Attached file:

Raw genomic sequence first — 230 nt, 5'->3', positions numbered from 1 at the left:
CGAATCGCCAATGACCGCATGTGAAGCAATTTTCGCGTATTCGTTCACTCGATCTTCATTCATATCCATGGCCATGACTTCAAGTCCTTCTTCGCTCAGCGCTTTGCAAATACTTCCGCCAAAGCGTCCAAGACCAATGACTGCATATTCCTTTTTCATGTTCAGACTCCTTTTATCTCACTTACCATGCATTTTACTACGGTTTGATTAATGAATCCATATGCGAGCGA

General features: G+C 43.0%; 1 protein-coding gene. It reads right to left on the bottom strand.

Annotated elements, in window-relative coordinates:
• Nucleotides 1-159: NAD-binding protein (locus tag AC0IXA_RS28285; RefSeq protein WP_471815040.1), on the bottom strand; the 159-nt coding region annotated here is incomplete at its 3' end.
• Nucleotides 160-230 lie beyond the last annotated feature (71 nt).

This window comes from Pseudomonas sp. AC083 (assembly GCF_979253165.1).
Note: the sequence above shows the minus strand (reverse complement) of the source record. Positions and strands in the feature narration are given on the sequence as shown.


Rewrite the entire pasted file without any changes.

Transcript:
Raw genomic sequence first — 230 nt, 5'->3', positions numbered from 1 at the left:
CGAATCGCCAATGACCGCATGTGAAGCAATTTTCGCGTATTCGTTCACTCGATCTTCATTCATATCCATGGCCATGACTTCAAGTCCTTCTTCGCTCAGCGCTTTGCAAATACTTCCGCCAAAGCGTCCAAGACCAATGACTGCATATTCCTTTTTCATGTTCAGACTCCTTTTATCTCACTTACCATGCATTTTACTACGGTTTGATTAATGAATCCATATGCGAGCGA

General features: G+C 43.0%; 1 protein-coding gene. It reads right to left on the bottom strand.

Annotated elements, in window-relative coordinates:
• Nucleotides 1-159: NAD-binding protein (locus tag AC0IXA_RS28285; RefSeq protein WP_471815040.1), on the bottom strand; the 159-nt coding region annotated here is incomplete at its 3' end.
• Nucleotides 160-230 lie beyond the last annotated feature (71 nt).

This window comes from Pseudomonas sp. AC083 (assembly GCF_979253165.1).
Note: the sequence above shows the minus strand (reverse complement) of the source record. Positions and strands in the feature narration are given on the sequence as shown.